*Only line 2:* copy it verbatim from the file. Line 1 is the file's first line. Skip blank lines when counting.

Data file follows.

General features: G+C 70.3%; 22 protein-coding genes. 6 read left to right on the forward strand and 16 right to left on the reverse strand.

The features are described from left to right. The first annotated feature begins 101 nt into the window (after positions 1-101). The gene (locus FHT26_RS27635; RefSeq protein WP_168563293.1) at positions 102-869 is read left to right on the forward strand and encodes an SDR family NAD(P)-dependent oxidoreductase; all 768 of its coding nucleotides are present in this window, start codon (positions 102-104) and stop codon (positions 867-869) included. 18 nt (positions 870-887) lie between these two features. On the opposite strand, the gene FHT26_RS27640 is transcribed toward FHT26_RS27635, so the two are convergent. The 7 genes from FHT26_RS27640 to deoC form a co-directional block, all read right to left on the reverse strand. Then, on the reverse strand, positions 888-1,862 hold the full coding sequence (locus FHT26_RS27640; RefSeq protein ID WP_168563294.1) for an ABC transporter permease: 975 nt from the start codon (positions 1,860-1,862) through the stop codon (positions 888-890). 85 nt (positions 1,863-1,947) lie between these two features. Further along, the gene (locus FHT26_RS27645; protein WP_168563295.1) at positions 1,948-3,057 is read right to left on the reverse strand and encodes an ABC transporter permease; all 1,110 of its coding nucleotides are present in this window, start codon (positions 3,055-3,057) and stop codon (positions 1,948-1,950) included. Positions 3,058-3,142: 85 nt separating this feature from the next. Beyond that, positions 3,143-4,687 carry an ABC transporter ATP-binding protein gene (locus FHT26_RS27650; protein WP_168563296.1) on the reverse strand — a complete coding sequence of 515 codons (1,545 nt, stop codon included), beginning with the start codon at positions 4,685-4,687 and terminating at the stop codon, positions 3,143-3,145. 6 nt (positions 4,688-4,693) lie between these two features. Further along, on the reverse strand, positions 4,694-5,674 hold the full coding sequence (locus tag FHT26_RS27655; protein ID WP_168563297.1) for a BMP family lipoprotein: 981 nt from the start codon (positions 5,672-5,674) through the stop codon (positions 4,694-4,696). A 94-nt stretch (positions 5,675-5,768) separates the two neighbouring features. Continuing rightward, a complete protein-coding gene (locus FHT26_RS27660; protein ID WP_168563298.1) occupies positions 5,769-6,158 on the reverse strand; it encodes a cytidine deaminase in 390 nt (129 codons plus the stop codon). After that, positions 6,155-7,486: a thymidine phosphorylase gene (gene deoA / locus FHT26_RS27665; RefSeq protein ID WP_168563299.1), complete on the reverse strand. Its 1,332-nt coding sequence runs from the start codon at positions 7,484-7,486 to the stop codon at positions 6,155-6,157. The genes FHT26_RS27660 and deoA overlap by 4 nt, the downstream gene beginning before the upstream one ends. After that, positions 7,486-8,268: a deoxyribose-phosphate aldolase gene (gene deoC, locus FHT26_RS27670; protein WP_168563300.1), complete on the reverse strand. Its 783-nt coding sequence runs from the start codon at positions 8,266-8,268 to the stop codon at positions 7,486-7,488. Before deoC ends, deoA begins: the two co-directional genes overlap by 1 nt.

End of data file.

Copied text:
The features are described from left to right. The first annotated feature begins 101 nt into the window (after positions 1-101). The gene (locus FHT26_RS27635; RefSeq protein WP_168563293.1) at positions 102-869 is read left to right on the forward strand and encodes an SDR family NAD(P)-dependent oxidoreductase; all 768 of its coding nucleotides are present in this window, start codon (positions 102-104) and stop codon (positions 867-869) included. 18 nt (positions 870-887) lie between these two features. On the opposite strand, the gene FHT26_RS27640 is transcribed toward FHT26_RS27635, so the two are convergent. The 7 genes from FHT26_RS27640 to deoC form a co-directional block, all read right to left on the reverse strand. Then, on the reverse strand, positions 888-1,862 hold the full coding sequence (locus FHT26_RS27640; RefSeq protein ID WP_168563294.1) for an ABC transporter permease: 975 nt from the start codon (positions 1,860-1,862) through the stop codon (positions 888-890). 85 nt (positions 1,863-1,947) lie between these two features. Further along, the gene (locus FHT26_RS27645; protein WP_168563295.1) at positions 1,948-3,057 is read right to left on the reverse strand and encodes an ABC transporter permease; all 1,110 of its coding nucleotides are present in this window, start codon (positions 3,055-3,057) and stop codon (positions 1,948-1,950) included. Positions 3,058-3,142: 85 nt separating this feature from the next. Beyond that, positions 3,143-4,687 carry an ABC transporter ATP-binding protein gene (locus FHT26_RS27650; protein WP_168563296.1) on the reverse strand — a complete coding sequence of 515 codons (1,545 nt, stop codon included), beginning with the start codon at positions 4,685-4,687 and terminating at the stop codon, positions 3,143-3,145. 6 nt (positions 4,688-4,693) lie between these two features. Further along, on the reverse strand, positions 4,694-5,674 hold the full coding sequence (locus tag FHT26_RS27655; protein ID WP_168563297.1) for a BMP family lipoprotein: 981 nt from the start codon (positions 5,672-5,674) through the stop codon (positions 4,694-4,696). A 94-nt stretch (positions 5,675-5,768) separates the two neighbouring features. Continuing rightward, a complete protein-coding gene (locus FHT26_RS27660; protein ID WP_168563298.1) occupies positions 5,769-6,158 on the reverse strand; it encodes a cytidine deaminase in 390 nt (129 codons plus the stop codon). After that, positions 6,155-7,486: a thymidine phosphorylase gene (gene deoA / locus FHT26_RS27665; RefSeq protein ID WP_168563299.1), complete on the reverse strand. Its 1,332-nt coding sequence runs from the start codon at positions 7,484-7,486 to the stop codon at positions 6,155-6,157. The genes FHT26_RS27660 and deoA overlap by 4 nt, the downstream gene beginning before the upstream one ends. After that, positions 7,486-8,268: a deoxyribose-phosphate aldolase gene (gene deoC, locus FHT26_RS27670; protein WP_168563300.1), complete on the reverse strand. Its 783-nt coding sequence runs from the start codon at positions 8,266-8,268 to the stop codon at positions 7,486-7,488. Before deoC ends, deoA begins: the two co-directional genes overlap by 1 nt.